It’s not just Gaza where there is no cease-fire. A week of Saudi-brokered talks between Sudan’s warring parties ended Tuesday, yielding vague commitments to opening up deliveries of humanitarian aid — but no truce for a conflict that has raged in the heart of Africa since April. In the months thereafter, the two sides, Sudan’s military and the paramilitary Rapid Support Forces (RSF), agreed to cease-fires that they summarily violated. Their battles garnered global attention for a few weeks as foreigners in the Sudanese capital Khartoum scrambled to get out, but the war ground to a brutal, bloody stalemate and receded from international attention.
Now, a new tipping point seems to have been reached, as my colleague Katharine Houreld reported. In recent weeks, the RSF and allied militias seized what appears to be de facto control of the western region of Darfur, driving their rivals out of a host of regional capitals and scattering their forces into the desert in what Houreld explained “is the most significant military breakthrough” by the RSF since the conflict began in April.
The gains of RSF have also come with a new wave of alleged mass killings. Houreld spoke to a number of eyewitnesses who described how the paramilitary group and its allies, predominantly ethnic Arab, carried out slaughters of non-Arabs after they seized the army headquarters in the West Darfur capital of Geneina. Representatives of international organizations documented reports of massacres of whole families, rape, sexual assault and widespread looting.
Away from the killing fields, U.N. officials warned of a disaster of a vast scale taking place in Sudan. Some 4.5 million people — close to a tenth of the country’s overall population — have been internally displaced during the conflict. More than a million others have fled the country, with some half a million people, primarily from Darfur, sheltering in squalid camps in neighboring Chad.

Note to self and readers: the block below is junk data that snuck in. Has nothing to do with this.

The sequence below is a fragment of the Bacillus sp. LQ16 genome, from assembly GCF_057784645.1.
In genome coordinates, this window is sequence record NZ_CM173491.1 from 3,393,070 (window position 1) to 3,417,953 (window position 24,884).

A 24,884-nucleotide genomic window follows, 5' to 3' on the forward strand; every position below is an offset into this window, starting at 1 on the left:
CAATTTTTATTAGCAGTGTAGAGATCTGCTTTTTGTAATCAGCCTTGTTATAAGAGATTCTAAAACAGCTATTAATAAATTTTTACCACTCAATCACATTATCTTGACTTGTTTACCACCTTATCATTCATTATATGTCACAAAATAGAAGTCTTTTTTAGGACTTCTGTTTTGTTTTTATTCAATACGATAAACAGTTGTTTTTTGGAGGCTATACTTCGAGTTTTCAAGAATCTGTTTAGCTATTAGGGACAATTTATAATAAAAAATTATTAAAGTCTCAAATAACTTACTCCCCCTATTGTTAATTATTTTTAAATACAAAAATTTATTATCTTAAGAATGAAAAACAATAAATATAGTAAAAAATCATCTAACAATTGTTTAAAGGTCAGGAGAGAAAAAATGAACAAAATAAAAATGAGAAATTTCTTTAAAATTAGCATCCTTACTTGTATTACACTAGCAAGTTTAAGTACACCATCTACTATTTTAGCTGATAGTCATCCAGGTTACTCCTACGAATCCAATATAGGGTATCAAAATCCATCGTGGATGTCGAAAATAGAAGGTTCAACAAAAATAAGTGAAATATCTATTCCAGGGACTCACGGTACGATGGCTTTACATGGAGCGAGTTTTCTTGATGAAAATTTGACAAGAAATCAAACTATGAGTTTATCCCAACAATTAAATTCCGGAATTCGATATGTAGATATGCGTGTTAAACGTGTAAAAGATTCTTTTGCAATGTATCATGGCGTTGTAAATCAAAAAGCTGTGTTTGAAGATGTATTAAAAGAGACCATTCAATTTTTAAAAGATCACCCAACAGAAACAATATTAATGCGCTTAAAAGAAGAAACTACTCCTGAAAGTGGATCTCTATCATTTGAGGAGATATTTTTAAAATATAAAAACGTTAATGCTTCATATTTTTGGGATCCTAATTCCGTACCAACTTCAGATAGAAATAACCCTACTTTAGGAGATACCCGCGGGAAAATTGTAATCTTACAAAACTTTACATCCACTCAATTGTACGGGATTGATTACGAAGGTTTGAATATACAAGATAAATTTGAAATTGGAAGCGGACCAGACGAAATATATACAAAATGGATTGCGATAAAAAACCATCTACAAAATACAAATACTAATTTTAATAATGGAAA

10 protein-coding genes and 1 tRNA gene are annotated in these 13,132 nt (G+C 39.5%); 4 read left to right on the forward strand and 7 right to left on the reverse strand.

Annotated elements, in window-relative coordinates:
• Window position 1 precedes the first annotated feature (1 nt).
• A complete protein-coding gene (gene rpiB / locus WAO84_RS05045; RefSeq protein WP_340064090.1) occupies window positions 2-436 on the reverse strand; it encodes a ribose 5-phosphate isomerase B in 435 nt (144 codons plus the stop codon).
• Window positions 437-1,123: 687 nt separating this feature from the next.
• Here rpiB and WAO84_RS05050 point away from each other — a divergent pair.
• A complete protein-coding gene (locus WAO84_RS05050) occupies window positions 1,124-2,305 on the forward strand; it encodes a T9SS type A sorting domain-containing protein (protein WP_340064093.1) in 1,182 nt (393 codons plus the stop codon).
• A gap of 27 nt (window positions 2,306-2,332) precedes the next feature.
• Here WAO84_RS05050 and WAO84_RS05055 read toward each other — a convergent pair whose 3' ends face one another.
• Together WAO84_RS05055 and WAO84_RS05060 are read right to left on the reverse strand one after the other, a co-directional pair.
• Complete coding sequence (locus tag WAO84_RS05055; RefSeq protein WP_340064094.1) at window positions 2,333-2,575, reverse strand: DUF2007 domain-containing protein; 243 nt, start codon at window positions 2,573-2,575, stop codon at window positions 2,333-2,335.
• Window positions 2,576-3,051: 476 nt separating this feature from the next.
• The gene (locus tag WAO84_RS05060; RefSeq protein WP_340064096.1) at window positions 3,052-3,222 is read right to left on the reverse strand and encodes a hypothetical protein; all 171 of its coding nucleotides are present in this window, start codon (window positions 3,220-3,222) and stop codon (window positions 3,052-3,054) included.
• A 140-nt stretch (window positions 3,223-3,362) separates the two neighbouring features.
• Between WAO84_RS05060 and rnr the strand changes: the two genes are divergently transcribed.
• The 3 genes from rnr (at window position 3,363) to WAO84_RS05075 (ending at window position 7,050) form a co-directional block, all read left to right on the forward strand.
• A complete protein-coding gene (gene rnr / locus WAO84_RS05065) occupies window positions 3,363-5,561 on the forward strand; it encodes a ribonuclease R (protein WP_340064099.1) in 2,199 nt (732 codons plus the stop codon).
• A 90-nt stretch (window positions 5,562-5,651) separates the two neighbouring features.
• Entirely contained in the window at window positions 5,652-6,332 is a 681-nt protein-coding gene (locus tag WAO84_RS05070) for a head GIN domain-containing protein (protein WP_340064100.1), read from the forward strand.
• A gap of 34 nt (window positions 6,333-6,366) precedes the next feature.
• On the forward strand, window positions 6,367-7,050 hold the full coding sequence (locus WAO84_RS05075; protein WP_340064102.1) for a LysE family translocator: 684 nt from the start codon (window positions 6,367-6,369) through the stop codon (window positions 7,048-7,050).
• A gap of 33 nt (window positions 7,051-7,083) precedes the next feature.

In a statement released Sunday, Dominique Hyde, director of external relations for the U.N.’s refugee agency, warned that relief agencies are overwhelmed and struggling to deliver essential services to those in need. Malnutrition and disease stalk the land. In White Nile State, where Hyde visited along the border with South Sudan, more than 1,200 children under the age of 5 have died in a measles outbreak worsened by food shortages. Hyde added that water and sanitation conditions make the country “ripe for an outbreak of cholera.”
The global silence speaks volumes and has dire implications. “Sudan’s population is more than three times that of the combined number of people living in Israel and the Palestinian territories,” Vox’s Bryan Walsh noted. “When a crisis like this civil war comes to a country of this size, one where an estimated 35 percent of people are living on less than $2.15 a day, the humanitarian consequences are proportionately terrible.”
U.N. officials have pleaded for months with the international community to muster more aid for beleaguered Sudan. Those entreaties have fallen flat. A nearly billion-dollar humanitarian response plan, aiming to meet the needs of Sudan’s 5.2 million most vulnerable people, has only been 26 percent funded with less than eight weeks left in the year. Onlookers are urging Western governments to do more.
Wayne Northey was Director of Man-to-Man/Woman-to-Woman – Restorative Christian Ministries (M2/W2) in British Columbia, Canada from 1998 to 2014, when he retired. He has been active in the criminal justice arena and a keen promoter of Restorative Justice since 1974. He has published widely on peacemaking and justice themes. You will find more about that on this website: a work in progress.
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